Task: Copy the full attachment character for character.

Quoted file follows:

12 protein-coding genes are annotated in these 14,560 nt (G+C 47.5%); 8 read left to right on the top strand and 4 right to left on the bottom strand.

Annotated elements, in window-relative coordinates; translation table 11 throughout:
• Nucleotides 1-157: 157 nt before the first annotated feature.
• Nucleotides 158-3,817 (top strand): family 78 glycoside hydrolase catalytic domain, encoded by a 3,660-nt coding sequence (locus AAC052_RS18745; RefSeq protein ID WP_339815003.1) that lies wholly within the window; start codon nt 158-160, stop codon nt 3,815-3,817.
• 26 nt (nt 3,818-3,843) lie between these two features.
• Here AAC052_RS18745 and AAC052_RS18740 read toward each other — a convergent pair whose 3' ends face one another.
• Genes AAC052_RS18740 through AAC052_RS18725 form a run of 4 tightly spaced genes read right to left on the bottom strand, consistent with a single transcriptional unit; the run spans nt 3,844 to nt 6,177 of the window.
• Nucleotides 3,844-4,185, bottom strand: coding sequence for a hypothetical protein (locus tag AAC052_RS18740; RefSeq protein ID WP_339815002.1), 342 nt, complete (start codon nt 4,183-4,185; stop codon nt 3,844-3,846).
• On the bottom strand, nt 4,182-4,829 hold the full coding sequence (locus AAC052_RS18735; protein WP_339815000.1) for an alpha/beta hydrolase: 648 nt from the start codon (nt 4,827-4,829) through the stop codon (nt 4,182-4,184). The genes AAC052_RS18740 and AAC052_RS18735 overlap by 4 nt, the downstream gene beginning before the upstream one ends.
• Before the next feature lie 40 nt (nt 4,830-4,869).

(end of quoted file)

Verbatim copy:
12 protein-coding genes are annotated in these 14,560 nt (G+C 47.5%); 8 read left to right on the top strand and 4 right to left on the bottom strand.

Annotated elements, in window-relative coordinates; translation table 11 throughout:
• Nucleotides 1-157: 157 nt before the first annotated feature.
• Nucleotides 158-3,817 (top strand): family 78 glycoside hydrolase catalytic domain, encoded by a 3,660-nt coding sequence (locus AAC052_RS18745; RefSeq protein ID WP_339815003.1) that lies wholly within the window; start codon nt 158-160, stop codon nt 3,815-3,817.
• 26 nt (nt 3,818-3,843) lie between these two features.
• Here AAC052_RS18745 and AAC052_RS18740 read toward each other — a convergent pair whose 3' ends face one another.
• Genes AAC052_RS18740 through AAC052_RS18725 form a run of 4 tightly spaced genes read right to left on the bottom strand, consistent with a single transcriptional unit; the run spans nt 3,844 to nt 6,177 of the window.
• Nucleotides 3,844-4,185, bottom strand: coding sequence for a hypothetical protein (locus tag AAC052_RS18740; RefSeq protein ID WP_339815002.1), 342 nt, complete (start codon nt 4,183-4,185; stop codon nt 3,844-3,846).
• On the bottom strand, nt 4,182-4,829 hold the full coding sequence (locus AAC052_RS18735; protein WP_339815000.1) for an alpha/beta hydrolase: 648 nt from the start codon (nt 4,827-4,829) through the stop codon (nt 4,182-4,184). The genes AAC052_RS18740 and AAC052_RS18735 overlap by 4 nt, the downstream gene beginning before the upstream one ends.
• Before the next feature lie 40 nt (nt 4,830-4,869).